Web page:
The United States of America has a long history of dissent.
This is a history of protest that dates back before our constitution which paved the way for the Colonies separation from English rule.
The First Amendment states, “Congress shall make no law abridging the freedom of speech or of the press; or the right of the people peaceably to assemble, and to petition the government for redress of grievances.”
As early as 1912 America experienced the Labor Movement and what was termed as the “Bread and Roses” strike. An influential songwriter by the name of Joe Hill wrote songs to unite the working class. In the 1960’s, Joan Baez sang a song about Mr. Hill at a peaceful concert/Vietnam War demonstration known as Woodstock.
Still throughout our history there have been countless protests which were far from peaceful. In 1917 members of the National Women’s Party were arrested for obstructing traffic when they picketed President Woodrow Wilson’s Whitehouse. Alice Paul, who led the movement, was arrested and sentenced to 7 months in prison where she began a hunger strike. After five weeks Alice was released but not until 1920 did a woman’s right to vote becomes the 19th Amendment of the
Constitution. And of course the Civil Rights Movement, which stretched from
Lincoln and in some ways even today, has been wrought with violence.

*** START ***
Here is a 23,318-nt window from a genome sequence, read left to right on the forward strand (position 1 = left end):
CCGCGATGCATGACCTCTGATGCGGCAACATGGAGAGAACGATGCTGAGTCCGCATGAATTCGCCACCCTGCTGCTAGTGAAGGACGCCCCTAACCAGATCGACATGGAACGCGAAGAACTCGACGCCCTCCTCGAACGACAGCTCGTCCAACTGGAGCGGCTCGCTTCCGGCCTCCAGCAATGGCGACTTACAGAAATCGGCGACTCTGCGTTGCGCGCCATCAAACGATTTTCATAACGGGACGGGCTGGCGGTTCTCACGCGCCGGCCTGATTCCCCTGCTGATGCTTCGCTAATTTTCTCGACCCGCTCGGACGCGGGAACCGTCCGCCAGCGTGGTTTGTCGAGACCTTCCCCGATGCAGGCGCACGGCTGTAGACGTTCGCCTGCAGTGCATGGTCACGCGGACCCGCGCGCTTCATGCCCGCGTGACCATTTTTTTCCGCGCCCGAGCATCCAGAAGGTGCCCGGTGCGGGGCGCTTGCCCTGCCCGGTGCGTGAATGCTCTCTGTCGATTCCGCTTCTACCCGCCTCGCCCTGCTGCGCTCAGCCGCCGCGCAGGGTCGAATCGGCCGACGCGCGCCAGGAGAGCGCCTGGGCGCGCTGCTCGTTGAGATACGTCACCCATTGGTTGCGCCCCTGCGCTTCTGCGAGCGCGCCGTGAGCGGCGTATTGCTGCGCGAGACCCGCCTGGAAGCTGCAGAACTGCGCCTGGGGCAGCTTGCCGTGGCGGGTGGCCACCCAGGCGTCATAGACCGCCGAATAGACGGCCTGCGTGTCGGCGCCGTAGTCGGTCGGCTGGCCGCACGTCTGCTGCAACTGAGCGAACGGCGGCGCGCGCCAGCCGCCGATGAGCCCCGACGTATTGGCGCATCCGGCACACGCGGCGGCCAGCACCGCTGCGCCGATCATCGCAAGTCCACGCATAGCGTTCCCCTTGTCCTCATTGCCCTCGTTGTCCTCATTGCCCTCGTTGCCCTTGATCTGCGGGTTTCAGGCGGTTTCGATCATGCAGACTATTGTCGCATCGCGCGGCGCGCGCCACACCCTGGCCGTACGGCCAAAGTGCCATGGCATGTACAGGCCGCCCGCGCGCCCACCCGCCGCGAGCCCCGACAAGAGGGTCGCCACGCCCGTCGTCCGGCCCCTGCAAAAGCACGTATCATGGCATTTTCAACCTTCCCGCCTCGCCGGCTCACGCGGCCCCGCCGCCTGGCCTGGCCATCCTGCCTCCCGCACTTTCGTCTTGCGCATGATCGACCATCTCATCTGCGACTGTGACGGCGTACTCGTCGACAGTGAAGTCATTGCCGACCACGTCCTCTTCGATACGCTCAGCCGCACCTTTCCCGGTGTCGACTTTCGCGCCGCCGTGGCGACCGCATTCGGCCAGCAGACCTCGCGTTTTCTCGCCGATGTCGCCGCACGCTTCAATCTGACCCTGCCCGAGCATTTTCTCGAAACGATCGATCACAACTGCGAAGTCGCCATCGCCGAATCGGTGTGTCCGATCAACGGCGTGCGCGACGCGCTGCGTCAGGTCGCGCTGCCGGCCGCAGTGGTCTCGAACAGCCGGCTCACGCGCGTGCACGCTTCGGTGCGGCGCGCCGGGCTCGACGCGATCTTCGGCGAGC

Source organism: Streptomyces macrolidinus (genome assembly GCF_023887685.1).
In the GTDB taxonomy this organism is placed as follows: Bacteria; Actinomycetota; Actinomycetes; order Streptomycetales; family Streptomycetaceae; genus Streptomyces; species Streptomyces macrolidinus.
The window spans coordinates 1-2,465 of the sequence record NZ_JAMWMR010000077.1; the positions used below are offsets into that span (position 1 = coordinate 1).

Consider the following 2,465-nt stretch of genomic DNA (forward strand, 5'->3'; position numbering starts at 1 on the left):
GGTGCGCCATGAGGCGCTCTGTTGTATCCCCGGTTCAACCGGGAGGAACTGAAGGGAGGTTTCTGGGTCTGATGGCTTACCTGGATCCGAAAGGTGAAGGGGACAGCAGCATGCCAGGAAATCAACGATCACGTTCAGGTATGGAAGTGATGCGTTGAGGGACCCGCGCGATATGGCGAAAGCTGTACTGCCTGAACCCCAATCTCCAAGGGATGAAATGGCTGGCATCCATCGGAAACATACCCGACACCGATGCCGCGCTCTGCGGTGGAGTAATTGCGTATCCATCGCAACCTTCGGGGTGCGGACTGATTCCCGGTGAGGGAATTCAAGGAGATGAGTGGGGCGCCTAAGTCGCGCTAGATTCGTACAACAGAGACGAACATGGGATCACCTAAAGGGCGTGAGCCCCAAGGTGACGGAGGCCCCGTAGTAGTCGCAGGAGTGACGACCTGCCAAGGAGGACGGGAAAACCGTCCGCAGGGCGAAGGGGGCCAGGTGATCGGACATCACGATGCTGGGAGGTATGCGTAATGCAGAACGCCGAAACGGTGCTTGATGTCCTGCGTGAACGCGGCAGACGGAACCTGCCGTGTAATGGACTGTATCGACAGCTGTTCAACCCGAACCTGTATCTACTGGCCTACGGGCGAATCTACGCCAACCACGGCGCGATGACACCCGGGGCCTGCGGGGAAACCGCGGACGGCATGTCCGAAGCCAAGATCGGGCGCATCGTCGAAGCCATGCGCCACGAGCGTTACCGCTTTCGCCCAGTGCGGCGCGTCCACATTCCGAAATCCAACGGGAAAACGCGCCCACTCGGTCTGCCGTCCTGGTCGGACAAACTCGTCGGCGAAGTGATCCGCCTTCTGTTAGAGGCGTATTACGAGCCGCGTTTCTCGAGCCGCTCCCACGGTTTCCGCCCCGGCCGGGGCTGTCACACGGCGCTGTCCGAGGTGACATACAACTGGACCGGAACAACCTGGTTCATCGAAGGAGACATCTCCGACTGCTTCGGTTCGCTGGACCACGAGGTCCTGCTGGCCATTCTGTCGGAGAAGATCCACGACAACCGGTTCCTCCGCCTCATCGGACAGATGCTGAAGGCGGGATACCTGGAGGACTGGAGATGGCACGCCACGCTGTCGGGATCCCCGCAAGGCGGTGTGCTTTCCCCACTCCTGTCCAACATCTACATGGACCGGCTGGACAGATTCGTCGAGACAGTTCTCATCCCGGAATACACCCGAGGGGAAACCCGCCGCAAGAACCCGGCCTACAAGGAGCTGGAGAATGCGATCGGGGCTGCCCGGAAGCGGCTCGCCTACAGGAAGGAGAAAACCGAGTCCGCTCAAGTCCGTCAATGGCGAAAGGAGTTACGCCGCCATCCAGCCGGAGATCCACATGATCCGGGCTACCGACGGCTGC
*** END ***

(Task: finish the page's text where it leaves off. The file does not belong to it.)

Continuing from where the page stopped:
The list goes on. The first prominent rally against the Vietnam War happened in 1965. In 2003 demonstrators marched all over the country in protest of the U.S. war in Iraq, but somewhere along the way the protesters messages got lost. Media coverage was more about the “few” instead of the majority and the majority’s reason for protesting. The violence, vandalism and anarchy seem to be all the media, and for that matter the public, is interested in.
As recent as last week, two men were arrested on terrorism charges at the NATO Summit in Chicago, IL. Sebastian Senakiewicz, 24, and Mark Neiweem, 28, were charged with attempted possession of explosives. Fox News reported there were also around 100 arrested for charges which included vandalism, urinating on police cars, and four assaults on police officers including one officer being stabbed in the leg.
So what was the message that the media covered? Violence! Destruction of property! Arrests! Why were the majority of demonstrators there? Could it have been to protest the war in Afghanistan? Could it have been about Kosovo? Global war conflicts in general? Sorry, didn’t hear much about that on
the news stations.
Yes, our history of dissent has not always been peaceful. Still, our advances in technology, education and basic common sense should have taught us that usually nothing gets accomplished by throwing stones. And, our news organizations should have learned by now that there is more to a story than sensationalism.
I invite your comments.